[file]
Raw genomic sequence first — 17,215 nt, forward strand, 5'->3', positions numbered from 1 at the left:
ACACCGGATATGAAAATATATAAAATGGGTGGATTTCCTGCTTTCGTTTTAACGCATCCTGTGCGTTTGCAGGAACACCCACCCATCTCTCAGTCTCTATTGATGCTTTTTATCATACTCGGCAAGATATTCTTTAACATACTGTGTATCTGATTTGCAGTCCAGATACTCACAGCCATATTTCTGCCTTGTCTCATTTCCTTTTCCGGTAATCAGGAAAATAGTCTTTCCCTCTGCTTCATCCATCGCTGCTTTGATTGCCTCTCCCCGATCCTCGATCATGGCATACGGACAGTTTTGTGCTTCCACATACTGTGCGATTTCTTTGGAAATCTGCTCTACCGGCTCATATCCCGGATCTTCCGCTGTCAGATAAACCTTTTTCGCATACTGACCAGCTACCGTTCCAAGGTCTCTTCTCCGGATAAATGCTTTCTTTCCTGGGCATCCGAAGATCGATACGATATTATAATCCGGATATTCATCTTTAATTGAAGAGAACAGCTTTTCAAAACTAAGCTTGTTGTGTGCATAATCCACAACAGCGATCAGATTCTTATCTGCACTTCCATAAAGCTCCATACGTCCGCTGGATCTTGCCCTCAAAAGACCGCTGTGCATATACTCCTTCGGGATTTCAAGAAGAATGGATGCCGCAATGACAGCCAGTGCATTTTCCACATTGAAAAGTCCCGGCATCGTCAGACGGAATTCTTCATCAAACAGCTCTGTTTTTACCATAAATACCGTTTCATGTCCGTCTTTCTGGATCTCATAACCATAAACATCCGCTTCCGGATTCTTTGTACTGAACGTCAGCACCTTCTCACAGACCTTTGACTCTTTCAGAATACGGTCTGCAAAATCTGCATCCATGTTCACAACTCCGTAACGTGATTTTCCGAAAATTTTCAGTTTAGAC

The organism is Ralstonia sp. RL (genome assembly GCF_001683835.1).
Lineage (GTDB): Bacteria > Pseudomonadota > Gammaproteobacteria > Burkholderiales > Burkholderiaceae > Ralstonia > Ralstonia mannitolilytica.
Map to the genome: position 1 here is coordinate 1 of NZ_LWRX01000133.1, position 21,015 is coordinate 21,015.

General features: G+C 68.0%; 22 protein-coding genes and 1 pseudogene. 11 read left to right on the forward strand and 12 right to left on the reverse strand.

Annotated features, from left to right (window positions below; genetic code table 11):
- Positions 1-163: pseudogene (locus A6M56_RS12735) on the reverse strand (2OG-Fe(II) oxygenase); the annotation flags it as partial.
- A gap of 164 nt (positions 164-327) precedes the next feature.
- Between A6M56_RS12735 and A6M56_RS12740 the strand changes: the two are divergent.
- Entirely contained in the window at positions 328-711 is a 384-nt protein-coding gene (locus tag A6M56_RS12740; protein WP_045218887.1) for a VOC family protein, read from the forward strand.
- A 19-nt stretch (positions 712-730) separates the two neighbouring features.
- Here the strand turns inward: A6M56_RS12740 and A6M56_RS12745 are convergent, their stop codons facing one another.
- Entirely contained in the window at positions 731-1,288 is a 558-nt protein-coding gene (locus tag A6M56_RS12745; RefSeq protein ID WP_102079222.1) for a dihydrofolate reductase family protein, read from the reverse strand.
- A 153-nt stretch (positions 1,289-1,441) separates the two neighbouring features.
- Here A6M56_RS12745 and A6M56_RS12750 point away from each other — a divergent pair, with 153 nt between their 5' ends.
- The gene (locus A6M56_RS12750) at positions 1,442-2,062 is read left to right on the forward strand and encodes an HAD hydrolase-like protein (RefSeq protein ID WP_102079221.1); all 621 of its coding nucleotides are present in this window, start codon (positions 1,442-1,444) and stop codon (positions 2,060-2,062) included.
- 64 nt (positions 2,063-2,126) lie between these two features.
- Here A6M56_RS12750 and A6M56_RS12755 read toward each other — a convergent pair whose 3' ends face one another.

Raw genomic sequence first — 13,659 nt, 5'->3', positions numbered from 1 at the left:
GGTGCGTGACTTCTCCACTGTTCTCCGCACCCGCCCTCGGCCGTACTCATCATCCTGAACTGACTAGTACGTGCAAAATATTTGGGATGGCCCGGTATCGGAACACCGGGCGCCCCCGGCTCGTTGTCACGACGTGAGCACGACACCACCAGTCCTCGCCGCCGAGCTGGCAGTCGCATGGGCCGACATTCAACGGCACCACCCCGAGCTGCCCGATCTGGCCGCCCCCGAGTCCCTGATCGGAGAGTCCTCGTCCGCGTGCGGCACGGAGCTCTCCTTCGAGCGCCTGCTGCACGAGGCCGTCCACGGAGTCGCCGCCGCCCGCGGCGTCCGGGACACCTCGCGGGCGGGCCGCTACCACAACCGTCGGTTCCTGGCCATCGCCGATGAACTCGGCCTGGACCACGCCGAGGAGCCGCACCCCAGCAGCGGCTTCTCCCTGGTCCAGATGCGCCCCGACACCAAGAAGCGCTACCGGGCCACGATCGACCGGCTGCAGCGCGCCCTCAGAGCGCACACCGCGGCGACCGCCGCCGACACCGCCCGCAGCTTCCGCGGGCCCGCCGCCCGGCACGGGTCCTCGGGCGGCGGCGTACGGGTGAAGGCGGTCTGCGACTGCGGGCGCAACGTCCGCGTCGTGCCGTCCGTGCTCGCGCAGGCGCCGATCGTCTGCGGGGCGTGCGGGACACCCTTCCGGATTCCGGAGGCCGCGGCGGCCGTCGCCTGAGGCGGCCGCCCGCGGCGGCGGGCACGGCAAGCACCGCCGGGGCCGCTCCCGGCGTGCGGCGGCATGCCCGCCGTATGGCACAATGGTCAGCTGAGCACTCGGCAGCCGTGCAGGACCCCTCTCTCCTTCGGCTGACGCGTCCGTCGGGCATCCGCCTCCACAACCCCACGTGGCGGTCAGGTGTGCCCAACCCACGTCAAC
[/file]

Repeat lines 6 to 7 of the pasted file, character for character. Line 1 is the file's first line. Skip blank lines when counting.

General features: G+C 68.0%; 22 protein-coding genes and 1 pseudogene. 11 read left to right on the forward strand and 12 right to left on the reverse strand.

Annotated features, from left to right (window positions below; genetic code table 11):